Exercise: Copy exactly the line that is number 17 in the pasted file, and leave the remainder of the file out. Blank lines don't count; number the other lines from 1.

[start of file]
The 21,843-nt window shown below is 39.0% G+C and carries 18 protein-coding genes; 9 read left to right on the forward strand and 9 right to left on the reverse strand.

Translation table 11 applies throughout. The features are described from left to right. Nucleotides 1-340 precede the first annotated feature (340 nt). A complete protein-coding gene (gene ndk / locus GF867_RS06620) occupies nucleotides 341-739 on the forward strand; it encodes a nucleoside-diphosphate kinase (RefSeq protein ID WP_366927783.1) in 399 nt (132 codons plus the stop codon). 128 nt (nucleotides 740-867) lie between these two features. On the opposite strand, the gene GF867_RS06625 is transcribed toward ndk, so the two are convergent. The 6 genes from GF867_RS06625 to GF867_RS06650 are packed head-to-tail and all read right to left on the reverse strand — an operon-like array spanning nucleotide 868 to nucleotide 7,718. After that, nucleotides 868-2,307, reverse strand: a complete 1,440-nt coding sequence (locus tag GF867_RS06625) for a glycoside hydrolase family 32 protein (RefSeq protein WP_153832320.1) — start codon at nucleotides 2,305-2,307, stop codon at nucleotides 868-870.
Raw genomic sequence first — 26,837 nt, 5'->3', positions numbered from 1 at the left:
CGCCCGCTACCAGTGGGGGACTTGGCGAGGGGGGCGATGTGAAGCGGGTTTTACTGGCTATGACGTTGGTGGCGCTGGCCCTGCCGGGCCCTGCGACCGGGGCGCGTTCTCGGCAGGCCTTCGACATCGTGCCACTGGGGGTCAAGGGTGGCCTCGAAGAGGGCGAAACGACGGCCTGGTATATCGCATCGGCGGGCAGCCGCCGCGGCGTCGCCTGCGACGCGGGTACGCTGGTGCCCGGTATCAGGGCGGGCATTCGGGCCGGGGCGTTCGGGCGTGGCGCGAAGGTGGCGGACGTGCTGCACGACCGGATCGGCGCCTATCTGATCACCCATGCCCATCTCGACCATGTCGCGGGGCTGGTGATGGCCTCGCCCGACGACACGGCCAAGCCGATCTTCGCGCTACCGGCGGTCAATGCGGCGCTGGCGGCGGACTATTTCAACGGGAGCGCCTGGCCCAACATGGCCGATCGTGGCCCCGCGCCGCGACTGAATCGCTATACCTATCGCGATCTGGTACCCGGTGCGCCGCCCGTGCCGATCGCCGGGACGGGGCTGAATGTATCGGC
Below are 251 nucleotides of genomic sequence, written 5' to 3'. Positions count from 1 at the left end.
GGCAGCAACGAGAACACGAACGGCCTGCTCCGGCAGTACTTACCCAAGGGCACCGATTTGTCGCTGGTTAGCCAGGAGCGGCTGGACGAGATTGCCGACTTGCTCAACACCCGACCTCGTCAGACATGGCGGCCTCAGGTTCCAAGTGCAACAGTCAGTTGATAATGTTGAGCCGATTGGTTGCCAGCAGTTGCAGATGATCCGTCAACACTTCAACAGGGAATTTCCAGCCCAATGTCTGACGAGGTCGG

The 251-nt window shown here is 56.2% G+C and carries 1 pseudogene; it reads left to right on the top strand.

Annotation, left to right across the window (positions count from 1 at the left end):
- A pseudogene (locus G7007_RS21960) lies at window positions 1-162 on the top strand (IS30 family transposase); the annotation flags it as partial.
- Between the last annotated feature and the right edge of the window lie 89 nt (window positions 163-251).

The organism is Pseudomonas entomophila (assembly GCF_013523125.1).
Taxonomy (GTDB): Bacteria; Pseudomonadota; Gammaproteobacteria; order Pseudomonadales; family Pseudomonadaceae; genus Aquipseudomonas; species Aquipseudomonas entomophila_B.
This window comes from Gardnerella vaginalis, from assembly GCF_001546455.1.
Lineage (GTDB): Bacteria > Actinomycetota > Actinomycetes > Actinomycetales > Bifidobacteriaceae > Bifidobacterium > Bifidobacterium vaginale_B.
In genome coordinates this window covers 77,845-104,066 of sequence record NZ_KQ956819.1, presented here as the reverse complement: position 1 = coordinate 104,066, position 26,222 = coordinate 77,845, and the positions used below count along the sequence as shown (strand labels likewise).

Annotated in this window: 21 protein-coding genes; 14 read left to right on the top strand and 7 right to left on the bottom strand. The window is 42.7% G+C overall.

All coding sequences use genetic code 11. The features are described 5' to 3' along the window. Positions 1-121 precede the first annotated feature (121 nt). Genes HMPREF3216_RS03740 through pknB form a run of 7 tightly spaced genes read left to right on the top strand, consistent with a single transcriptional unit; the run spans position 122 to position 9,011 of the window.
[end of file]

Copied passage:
All coding sequences use genetic code 11. The features are described 5' to 3' along the window. Positions 1-121 precede the first annotated feature (121 nt). Genes HMPREF3216_RS03740 through pknB form a run of 7 tightly spaced genes read left to right on the top strand, consistent with a single transcriptional unit; the run spans position 122 to position 9,011 of the window.